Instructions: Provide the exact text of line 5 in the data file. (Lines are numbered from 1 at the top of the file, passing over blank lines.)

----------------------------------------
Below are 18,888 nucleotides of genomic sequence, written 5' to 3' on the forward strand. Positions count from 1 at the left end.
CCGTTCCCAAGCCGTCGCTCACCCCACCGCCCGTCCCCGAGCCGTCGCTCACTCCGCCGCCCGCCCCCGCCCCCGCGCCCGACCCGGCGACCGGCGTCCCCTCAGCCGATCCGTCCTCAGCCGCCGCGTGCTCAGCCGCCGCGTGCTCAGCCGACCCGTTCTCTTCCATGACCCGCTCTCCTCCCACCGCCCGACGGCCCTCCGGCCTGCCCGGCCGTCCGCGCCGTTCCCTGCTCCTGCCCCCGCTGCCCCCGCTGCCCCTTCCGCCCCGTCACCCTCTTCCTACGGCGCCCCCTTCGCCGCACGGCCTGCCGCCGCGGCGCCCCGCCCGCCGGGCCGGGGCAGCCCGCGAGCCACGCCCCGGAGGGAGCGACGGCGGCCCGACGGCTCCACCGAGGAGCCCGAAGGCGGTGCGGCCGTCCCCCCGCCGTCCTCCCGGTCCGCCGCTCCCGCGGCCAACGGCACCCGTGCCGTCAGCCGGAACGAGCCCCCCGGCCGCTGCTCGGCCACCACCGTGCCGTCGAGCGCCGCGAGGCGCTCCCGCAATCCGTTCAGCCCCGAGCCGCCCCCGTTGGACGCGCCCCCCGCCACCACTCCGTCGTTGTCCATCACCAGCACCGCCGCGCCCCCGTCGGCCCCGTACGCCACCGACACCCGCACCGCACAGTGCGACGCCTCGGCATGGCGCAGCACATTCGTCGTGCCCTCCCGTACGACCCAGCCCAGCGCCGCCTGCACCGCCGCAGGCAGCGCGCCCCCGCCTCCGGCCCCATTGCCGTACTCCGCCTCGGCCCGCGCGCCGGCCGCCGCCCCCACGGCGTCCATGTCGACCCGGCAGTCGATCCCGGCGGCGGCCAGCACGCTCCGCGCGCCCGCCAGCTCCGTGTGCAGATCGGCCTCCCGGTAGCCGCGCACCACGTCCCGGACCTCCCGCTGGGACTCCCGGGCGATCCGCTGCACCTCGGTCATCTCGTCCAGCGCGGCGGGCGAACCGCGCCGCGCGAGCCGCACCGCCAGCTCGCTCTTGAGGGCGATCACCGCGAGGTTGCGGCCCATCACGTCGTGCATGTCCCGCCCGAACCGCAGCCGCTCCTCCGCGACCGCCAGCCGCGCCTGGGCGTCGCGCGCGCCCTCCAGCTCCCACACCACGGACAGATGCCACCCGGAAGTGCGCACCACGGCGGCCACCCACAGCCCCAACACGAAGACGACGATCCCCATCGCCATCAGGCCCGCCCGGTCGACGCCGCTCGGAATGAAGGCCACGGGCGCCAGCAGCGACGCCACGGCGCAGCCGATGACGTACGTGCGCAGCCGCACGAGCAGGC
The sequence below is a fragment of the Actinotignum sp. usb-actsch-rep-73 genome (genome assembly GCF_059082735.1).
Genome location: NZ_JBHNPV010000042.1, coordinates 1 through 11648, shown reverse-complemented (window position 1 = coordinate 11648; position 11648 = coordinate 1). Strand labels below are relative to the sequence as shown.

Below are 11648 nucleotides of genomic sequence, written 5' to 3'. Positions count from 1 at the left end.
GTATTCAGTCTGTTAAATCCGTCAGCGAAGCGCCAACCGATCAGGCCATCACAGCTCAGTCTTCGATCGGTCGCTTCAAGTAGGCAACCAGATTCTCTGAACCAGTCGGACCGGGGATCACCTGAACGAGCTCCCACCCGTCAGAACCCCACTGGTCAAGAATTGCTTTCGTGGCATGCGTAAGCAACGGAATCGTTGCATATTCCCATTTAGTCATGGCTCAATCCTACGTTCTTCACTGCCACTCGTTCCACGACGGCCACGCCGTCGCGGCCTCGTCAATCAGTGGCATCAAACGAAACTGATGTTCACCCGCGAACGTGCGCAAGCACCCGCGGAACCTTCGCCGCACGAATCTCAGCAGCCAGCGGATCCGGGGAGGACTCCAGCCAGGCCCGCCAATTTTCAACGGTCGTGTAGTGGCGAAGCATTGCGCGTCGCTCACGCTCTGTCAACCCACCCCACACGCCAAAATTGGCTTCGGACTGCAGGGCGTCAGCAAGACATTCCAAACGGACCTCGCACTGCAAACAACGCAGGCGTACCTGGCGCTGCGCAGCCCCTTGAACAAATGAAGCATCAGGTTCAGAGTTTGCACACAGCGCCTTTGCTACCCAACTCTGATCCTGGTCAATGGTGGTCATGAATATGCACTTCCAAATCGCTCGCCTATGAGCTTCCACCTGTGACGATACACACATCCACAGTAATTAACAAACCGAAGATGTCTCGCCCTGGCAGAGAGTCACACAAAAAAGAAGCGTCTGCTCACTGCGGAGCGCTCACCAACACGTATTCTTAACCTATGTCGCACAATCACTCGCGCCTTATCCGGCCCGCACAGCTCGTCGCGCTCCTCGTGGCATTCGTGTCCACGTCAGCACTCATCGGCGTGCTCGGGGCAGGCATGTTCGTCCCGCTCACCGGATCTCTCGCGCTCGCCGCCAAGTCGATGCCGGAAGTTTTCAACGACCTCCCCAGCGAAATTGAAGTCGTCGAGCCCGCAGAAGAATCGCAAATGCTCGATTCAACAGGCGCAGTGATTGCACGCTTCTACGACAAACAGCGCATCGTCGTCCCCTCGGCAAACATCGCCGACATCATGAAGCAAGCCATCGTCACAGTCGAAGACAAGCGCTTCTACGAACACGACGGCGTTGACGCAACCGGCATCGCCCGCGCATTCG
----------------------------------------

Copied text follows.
Below are 11648 nucleotides of genomic sequence, written 5' to 3'. Positions count from 1 at the left end.